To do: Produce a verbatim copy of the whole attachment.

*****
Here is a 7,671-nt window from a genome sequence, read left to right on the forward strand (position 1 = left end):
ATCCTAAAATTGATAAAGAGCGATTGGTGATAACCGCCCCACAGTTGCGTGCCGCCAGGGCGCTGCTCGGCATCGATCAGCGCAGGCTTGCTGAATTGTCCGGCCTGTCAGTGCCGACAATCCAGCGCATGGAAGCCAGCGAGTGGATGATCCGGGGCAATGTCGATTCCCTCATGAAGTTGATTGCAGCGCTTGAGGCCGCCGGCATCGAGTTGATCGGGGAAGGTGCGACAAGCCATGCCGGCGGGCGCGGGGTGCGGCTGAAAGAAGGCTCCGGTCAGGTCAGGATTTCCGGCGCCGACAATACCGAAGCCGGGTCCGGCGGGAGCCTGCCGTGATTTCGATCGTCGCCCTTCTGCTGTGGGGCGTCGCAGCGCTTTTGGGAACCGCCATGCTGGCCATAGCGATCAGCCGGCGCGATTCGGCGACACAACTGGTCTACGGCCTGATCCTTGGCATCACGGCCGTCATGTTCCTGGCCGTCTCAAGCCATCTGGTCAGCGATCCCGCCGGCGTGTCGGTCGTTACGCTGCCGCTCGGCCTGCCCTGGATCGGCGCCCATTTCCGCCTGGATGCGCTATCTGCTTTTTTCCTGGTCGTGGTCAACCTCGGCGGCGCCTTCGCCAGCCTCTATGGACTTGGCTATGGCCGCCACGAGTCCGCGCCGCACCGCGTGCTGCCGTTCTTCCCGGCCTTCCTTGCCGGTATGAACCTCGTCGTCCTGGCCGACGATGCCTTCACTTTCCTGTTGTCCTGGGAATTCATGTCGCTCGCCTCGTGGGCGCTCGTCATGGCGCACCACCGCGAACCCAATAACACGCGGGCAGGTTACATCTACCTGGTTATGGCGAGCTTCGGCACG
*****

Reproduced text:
Here is a 7,671-nt window from a genome sequence, read left to right on the forward strand (position 1 = left end):
ATCCTAAAATTGATAAAGAGCGATTGGTGATAACCGCCCCACAGTTGCGTGCCGCCAGGGCGCTGCTCGGCATCGATCAGCGCAGGCTTGCTGAATTGTCCGGCCTGTCAGTGCCGACAATCCAGCGCATGGAAGCCAGCGAGTGGATGATCCGGGGCAATGTCGATTCCCTCATGAAGTTGATTGCAGCGCTTGAGGCCGCCGGCATCGAGTTGATCGGGGAAGGTGCGACAAGCCATGCCGGCGGGCGCGGGGTGCGGCTGAAAGAAGGCTCCGGTCAGGTCAGGATTTCCGGCGCCGACAATACCGAAGCCGGGTCCGGCGGGAGCCTGCCGTGATTTCGATCGTCGCCCTTCTGCTGTGGGGCGTCGCAGCGCTTTTGGGAACCGCCATGCTGGCCATAGCGATCAGCCGGCGCGATTCGGCGACACAACTGGTCTACGGCCTGATCCTTGGCATCACGGCCGTCATGTTCCTGGCCGTCTCAAGCCATCTGGTCAGCGATCCCGCCGGCGTGTCGGTCGTTACGCTGCCGCTCGGCCTGCCCTGGATCGGCGCCCATTTCCGCCTGGATGCGCTATCTGCTTTTTTCCTGGTCGTGGTCAACCTCGGCGGCGCCTTCGCCAGCCTCTATGGACTTGGCTATGGCCGCCACGAGTCCGCGCCGCACCGCGTGCTGCCGTTCTTCCCGGCCTTCCTTGCCGGTATGAACCTCGTCGTCCTGGCCGACGATGCCTTCACTTTCCTGTTGTCCTGGGAATTCATGTCGCTCGCCTCGTGGGCGCTCGTCATGGCGCACCACCGCGAACCCAATAACACGCGGGCAGGTTACATCTACCTGGTTATGGCGAGCTTCGGCACG